Security This Week: The Government Really Doesn’t Seem to Like Encryption
This week, Andy Greenberg and Gwern Branwen uncovered the probable identity of Bitcoin creator Satoshi Nakamoto—but then again, he might be a hoaxer. We took a look at malvertising, the hack that can infect your computer even if you don’t click anything. And Anonymous announced it’s launching an online operation against national embarrassment/presidential candidate Donald Trump. The Tor Project got a new executive director, who knows a thing or two about defending digital privacy. And meanwhile, the war against encryption raged on.
Each Saturday we round up the news stories that we didn’t break or cover in depth at WIRED, but which deserve your attention nonetheless. As always, click on the headlines to read the full story in each link posted. And stay safe out there!
Cryptographers, civil libertarians, and privacy advocates have spoken loud and clear about how weakening encryption will make online communications and e-commerce more vulnerable (and make tech companies less competitive economically). But the war against crypto rages on in the wake of terrorist attacks in Paris and San Bernardino. President Obama is calling on tech companies to work with law enforcement in the case of “activist terrorist plotting,” and he’s hinting at a push to weaken encryption. Senator Dianne Feinstein has been working with Judiciary Committee Chairman Richard Burr on a bill that could undermine strong encryption, and FBI director James Comey called for tech companies offering end-to-end encryption to reconsider their business model. Homeland Security House Committee chair Mike McCaul called for the creation of a commission to address security and technology challenges. He plans to introduce a bill calling for the creation of this commission in January, a House Committee on Homeland Security spokesperson told Motherboard. The Obama administration responded to a We the People petition asking the administration to stand up for strong encryption by seeking further comment, and has indicated that it plans to formally respond by the holidays.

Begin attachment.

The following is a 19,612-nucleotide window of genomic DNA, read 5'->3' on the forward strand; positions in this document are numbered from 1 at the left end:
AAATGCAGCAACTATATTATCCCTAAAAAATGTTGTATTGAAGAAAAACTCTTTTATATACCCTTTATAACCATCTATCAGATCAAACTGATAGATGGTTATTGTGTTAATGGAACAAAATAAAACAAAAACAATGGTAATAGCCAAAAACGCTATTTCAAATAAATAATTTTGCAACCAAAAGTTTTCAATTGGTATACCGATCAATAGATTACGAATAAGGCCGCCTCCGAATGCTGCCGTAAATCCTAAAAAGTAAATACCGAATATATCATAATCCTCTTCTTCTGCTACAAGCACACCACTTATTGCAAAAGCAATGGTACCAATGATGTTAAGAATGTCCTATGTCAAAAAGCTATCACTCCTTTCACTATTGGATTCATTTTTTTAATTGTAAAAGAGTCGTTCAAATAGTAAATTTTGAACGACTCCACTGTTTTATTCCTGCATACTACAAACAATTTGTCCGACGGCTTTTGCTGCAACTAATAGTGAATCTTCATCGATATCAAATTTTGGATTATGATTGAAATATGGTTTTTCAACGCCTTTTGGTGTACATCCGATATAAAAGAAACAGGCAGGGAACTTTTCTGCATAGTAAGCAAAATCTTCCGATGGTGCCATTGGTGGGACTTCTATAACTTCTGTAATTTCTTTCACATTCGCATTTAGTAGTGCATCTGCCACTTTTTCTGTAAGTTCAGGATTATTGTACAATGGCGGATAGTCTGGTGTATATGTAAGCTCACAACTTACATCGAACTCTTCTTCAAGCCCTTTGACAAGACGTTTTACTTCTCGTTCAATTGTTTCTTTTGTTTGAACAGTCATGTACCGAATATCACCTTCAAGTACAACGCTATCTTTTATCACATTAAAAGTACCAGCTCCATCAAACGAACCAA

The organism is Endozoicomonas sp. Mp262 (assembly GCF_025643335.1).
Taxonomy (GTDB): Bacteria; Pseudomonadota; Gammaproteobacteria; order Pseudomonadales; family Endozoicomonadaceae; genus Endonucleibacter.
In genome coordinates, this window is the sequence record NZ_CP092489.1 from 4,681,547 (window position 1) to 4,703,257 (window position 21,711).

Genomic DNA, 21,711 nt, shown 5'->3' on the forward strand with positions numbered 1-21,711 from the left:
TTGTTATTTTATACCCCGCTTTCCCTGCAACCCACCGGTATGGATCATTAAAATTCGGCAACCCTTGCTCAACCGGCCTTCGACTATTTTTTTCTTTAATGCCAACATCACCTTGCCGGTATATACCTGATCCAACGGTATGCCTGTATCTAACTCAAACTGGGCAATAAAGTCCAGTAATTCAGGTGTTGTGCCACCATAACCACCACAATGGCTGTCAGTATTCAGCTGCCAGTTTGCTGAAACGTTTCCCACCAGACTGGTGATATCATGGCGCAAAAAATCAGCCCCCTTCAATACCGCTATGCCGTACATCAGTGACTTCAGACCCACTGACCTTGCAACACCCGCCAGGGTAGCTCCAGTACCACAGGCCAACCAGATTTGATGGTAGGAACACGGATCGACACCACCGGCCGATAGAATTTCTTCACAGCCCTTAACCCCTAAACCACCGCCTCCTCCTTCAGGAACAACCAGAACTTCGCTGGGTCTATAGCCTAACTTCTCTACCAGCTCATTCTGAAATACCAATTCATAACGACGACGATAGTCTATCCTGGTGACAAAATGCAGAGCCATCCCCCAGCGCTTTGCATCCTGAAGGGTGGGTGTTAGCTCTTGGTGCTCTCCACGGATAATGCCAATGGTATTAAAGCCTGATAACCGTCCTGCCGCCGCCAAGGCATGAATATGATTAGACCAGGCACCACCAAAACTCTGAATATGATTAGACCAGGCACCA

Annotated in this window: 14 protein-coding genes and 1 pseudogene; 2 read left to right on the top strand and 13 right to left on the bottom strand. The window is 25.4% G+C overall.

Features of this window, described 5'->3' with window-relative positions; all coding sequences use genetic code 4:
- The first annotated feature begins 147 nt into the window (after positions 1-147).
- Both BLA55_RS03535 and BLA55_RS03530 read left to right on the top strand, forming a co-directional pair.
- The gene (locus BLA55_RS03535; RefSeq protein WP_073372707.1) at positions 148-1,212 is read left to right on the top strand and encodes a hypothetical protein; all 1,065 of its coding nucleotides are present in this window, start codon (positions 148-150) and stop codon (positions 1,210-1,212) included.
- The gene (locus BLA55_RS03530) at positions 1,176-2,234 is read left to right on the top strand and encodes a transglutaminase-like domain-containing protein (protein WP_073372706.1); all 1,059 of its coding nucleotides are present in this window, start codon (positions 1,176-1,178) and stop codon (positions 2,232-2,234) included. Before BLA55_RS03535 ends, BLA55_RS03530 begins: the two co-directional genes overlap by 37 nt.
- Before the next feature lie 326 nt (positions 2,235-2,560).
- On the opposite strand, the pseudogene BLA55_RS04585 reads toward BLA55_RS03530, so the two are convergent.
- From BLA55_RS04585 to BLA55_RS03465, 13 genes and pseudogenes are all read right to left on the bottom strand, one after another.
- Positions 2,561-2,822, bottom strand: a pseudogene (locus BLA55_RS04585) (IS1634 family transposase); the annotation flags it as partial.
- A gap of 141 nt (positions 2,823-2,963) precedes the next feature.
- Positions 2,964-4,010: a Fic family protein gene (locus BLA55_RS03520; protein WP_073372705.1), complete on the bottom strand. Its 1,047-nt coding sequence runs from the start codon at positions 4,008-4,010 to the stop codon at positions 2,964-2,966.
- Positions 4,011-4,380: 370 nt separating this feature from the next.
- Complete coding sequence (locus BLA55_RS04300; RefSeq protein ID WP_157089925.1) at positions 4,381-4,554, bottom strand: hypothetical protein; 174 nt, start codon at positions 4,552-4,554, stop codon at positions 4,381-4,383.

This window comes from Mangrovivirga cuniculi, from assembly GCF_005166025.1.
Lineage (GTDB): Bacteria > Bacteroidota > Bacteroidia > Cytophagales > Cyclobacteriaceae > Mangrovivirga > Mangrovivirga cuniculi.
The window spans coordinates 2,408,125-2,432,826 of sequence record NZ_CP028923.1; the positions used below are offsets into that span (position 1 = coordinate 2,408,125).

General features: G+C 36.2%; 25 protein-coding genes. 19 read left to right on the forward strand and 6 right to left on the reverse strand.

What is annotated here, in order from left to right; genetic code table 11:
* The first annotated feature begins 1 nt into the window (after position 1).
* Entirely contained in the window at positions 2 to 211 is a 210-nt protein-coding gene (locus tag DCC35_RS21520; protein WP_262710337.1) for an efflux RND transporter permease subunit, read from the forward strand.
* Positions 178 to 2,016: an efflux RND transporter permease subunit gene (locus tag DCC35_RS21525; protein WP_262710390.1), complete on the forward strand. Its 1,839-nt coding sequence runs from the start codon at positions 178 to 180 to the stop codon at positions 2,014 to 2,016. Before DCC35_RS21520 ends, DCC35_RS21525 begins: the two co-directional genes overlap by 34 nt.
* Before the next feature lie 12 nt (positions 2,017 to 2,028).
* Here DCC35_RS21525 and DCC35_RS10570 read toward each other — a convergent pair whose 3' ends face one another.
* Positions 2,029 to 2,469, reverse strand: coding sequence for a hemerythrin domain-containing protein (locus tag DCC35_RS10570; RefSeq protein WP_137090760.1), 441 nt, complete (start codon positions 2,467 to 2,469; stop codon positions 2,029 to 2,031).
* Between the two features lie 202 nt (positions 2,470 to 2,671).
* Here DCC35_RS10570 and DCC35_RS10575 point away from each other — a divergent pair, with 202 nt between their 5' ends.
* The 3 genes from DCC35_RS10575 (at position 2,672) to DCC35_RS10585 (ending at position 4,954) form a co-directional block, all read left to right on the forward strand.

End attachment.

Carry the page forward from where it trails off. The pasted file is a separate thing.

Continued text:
In the wake of deadly attacks in Paris, the French government contemplated banning the Tor anonymity network and limiting public Wi-Fi. This was originally reported in the French newspaper Le Monde. Luckily, French authorities may have decided against it, Prime Minister Manuel Valls announced Wednesday. However, it’s worth noting that the final text of the bill has yet to be released. Meanwhile, legislators for the European Union are rushing through a counter-terrorism bill that European data protection supervisor Giovanni Buttarelli described as “the first large-scale and indiscriminate collection of personal data in the history of the European Union.” The bill could not only undermine privacy and freedom of movement, but may not be effective in its stated objective of tracking down potential terrorists.
The internet’s 13 DNS root name servers, which play a role in converting website server names into network numbers, were hit with a massive DDoS attack for four hours on November 30th and December 1st, sending close to a trillion (bogus) requests. Although this resulted in some timeouts, several DNS root name servers remained intact for the entire duration of the attack. This isn’t the first attack of its kind: root name servers were similarly DDoSed in October 2002 and February 2007.
House and Senate members have been meeting secretly to merge language in two complementary bills (including CISA) focusing on information sharing between companies and the government. Unfortunately, it’s looking like the final language of the bill will include the worst aspects of both versions, gutting even the minimal privacy protections the surveillance bill had to protect sensitive data from the NSA.